2. The apparatus of claim 1 wherein at least one of the steering shaft and the inner peripheral surface of the orienting sleeve is at least partially coated with an abrasion resistant coating.

3. The apparatus of claim 2 wherein the abrasion resistant coating is chosen from the group consisting of: a natural diamond coating, a synthetic diamond coating, a tungsten coating, a tungsten carbide coating, and combinations thereof.

4. The apparatus of claim 1 wherein the controller comprises a processor in data communication with a memory.

5. The apparatus of claim 1, wherein the first orienting assembly engages the orienting sleeve at a first bearing surface and the second orienting assembly engages the orienting sleeve at a second bearing surface the first bearing surface being longitudinally offset from the second bearing.

6. The apparatus of claim 1, wherein the first orienting assembly engages the orienting sleeve at a first bearing surface and the second orienting assembly engages the orienting sleeve at a second bearing surface the first bearing surface being longitudinally offset from the second bearing surface.

7. A method for steering a well comprising: positioning a tubular housing having a cylindrical inner peripheral surface in a drill string in a well; positioning a first orienting assembly and a second orienting assembly spaced apart along the inner peripheral surface of the housing; rotatably supporting an orienting sleeve between the first orienting assembly and the second orienting assembly, the orienting sleeve having an angled bore, wherein a first longitudinal axis of the angled bore is inclined by a predetermined angle to a second longitudinal axis referenced to a cylindrical outer peripheral surface of the orienting sleeve; extending a rotatable steering shaft axially through and rotatably supported along the angled bore to control rotatable steering shaft bending, the rotatable steering shaft operably coupled to a drill bit for drilling a well; and controllably adjusting the rotation of the first orienting assembly, the second orienting assembly, and the orienting sleeve to adjust the steering direction of the rotatable steering shaft,wherein the first orienting assembly and the second orienting assembly each comprise: a circular outer ring having a circular inner peripheral surface that is eccentric with respect to the cylindrical inner peripheral surface of the housing; and a motor operatively coupled to the circular outer ring and to the controller, wherein the controller operates to actuate the motor.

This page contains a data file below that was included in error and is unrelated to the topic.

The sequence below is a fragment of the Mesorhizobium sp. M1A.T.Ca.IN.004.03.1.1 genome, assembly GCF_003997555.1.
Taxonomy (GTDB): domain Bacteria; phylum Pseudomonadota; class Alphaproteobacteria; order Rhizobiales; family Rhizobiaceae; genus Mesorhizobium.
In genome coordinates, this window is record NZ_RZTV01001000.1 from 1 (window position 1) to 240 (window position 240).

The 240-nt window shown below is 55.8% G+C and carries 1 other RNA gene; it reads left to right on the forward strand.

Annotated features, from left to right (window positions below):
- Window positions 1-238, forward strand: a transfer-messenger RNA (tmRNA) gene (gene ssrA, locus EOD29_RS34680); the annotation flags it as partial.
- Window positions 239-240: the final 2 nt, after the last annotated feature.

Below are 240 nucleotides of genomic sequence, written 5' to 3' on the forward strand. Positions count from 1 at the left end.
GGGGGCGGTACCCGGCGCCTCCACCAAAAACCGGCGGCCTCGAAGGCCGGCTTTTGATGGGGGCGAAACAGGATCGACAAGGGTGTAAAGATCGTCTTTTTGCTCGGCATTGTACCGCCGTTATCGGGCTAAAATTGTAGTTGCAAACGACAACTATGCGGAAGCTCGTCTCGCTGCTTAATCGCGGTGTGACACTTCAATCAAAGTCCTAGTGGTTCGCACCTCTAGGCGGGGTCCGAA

8. The method of claim 7 further comprising coating at least one of the steering shaft and the inner peripheral surface of the orienting sleeve at least partially with an abrasion resistant coating.